Friday, 13 December 2019

A new parliament

I've been back at work from paternity leave for a week, and busy with marking and catching up on work bureaucracy, and my research group.  The big news hanging over everything has been the general election.  Ever since it was called several weeks ago I had supposed that it would not go well (for people of a progressive bent) since PM Johnson was leading the voices to call it and was doing so as he thought the timing was right to secure a Conservative victory, with the main opposition polling badly.  

And so it turned out to be. The campaigns proved to be rather dark and depressing.  In particular, things like the fake news being spread with absolutely no consequence, with the current Conservative Party (presumably led by the Machiavellian advisor Dominic Cummings) seemingly the worst offenders.  

This comes along with frightening anti-foreigner rhetoric with Johnson bemoaning that EU citizens in the UK had been treating it like their own home.  These are citizens who have come and made the country their home, and been welcomed.  

This, too, comes after Johnson threw moderate MPs out of his party, illegally suspended parliament, and made a series of ridiculous sloganistic promises he couldn't possibly deliver (I will deliver Brexit, do or die!) in the last parliament.  

The media have largely colluded with him, with attacks by the press on the judiciary, on parliament when it opposes the government.  This has all led, in my view, to a very extreme Conservative party, which has little bearing to Conservative parties of the recent past. God knows I was not much of a fan of those, but today's version has burnt up the rule book of even the pretence of fair play, and stoked up mass hatred and a them-and-us situation.  The word traitor is bandied about frequently.  Hacked Twitter posts threw doubt on a story of a boy sleeping on a floor in a hospital and BBC journalists hungrily lapped up the fake news, with inconsequential apologies after the damage was done.  Most reports begin "according to a government source" as the news media simply relays Cummings's proganda.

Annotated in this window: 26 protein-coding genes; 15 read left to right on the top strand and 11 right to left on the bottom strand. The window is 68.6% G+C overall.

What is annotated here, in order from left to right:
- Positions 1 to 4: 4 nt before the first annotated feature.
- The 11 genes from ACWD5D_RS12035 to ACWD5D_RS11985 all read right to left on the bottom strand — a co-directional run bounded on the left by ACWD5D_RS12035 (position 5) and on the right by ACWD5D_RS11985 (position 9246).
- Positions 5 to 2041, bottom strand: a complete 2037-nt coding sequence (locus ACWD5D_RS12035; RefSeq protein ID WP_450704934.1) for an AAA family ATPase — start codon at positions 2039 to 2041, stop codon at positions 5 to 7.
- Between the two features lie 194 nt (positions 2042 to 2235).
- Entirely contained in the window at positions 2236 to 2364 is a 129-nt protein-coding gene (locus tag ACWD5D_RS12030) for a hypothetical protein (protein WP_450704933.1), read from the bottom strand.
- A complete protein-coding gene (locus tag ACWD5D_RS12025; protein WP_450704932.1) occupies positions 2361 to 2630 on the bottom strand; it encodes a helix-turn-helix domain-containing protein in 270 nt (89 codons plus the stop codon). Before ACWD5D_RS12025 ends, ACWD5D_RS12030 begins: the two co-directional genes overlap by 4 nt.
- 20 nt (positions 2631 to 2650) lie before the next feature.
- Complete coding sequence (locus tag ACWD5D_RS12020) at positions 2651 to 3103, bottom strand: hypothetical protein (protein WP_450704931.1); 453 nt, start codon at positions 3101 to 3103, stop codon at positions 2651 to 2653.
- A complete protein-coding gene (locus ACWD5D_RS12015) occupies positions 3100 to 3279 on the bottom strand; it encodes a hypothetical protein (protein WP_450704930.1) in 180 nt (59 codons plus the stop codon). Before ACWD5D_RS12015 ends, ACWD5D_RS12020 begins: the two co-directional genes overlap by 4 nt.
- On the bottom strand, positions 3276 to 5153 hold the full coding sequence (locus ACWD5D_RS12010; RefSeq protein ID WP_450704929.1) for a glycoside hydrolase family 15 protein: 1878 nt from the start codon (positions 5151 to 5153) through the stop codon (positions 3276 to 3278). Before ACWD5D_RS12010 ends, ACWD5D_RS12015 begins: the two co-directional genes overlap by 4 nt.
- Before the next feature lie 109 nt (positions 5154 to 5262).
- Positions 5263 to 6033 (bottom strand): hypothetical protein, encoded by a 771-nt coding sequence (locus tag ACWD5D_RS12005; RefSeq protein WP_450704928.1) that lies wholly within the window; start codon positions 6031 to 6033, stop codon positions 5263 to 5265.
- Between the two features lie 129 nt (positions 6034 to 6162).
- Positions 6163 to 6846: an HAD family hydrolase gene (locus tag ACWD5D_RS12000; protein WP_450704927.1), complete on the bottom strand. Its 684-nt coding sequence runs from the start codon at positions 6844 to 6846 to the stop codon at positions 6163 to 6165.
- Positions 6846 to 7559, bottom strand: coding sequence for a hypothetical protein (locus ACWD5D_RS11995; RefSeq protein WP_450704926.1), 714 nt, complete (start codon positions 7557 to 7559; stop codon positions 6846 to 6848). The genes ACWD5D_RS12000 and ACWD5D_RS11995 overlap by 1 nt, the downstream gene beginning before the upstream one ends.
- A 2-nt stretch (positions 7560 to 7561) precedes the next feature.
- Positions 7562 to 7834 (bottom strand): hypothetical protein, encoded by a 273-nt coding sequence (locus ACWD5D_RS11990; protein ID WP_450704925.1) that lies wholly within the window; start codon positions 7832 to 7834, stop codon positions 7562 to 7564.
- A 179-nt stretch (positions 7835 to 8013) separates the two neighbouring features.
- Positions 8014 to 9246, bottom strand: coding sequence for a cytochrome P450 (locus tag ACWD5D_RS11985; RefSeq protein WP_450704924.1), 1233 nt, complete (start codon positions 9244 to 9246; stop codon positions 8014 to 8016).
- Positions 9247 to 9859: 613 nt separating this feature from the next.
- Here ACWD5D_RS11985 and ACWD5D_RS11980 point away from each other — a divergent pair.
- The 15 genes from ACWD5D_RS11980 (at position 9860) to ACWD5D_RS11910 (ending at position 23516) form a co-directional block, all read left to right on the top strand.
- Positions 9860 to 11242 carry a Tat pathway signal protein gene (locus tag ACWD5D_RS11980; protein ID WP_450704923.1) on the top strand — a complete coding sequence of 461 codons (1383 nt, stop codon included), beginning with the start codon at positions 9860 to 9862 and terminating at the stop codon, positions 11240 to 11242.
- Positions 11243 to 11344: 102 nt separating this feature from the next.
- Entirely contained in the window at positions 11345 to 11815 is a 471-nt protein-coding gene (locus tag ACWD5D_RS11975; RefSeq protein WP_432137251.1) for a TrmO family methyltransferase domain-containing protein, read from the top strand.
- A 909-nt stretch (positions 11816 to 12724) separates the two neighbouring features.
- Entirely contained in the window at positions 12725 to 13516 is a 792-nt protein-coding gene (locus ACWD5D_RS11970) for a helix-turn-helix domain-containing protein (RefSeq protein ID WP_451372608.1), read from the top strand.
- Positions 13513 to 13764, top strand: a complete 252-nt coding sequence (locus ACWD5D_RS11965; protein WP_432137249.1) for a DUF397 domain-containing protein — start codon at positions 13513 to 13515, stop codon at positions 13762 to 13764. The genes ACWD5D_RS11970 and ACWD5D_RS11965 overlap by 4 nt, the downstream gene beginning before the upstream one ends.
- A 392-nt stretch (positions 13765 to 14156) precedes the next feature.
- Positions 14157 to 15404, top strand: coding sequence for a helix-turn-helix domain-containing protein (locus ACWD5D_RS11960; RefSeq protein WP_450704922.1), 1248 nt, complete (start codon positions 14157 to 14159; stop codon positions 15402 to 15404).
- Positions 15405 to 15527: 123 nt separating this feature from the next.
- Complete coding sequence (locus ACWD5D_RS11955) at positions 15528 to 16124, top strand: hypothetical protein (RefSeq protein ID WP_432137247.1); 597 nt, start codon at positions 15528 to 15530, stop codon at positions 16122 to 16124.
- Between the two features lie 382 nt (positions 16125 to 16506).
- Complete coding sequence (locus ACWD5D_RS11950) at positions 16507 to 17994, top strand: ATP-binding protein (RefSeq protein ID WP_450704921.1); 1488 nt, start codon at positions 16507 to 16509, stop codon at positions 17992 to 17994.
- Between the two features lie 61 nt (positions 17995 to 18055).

When Johnson first became PM, elected by the Conservative party then, not the general public, he announced without apparent irony that the mantra was to "Deliver Brexit, Unite the Country, and defeat Jeremy Corbyn". Clearly it is not possible to put as a top priority defeating the opposition while at the same time uniting the country, and he has been particualrly divisive.  Those Conservative MPs that sought to moderate him were simply expelled.  The Conservatives policies mean that the Brexit Party stood down candidates so as not to compete against them, and why not, when the Conservatives have absorbed much of what the Brexit party stand for.

So, today the results of the election are known and Boris Johnson remains our PM, and parliament reconvenes on Monday with a Conservative majority. 

The Conservative manifesto has been pretty light with promises (except the repeated mantra to Get Brexit Done), though they have promised to double research spending.   Of course, that is something that a research scientist might like the sound of, but so far I have only heard dismay amongst my colleagues about the election result, fearing that we all will pay a heavy price one way or another.  Of course, some of my colleagues, though not many, are right-leaning.  I don't know if they approve of the current form of the Conservative party or not... please comment below if so / not!

Johnson also specifically mentioned nuclear physicists when talking about who would be allowed to come into the country in future:   

He told Sky News: "People who, you know, are first violinists, nuclear physicists, prima ballerinas, whatever - they're going to come in, startup kings and queens, they're going to come in, simply by virtue of what they can contribute.

I don't suppose many nuclear physicists will want to come to Britain as entrepreneurs, but we'll see.

Well, that's my feelings today when everything appears darkest.  It will appear lightest to many, since after all this is what the vote of the population gave us.  Life will go on...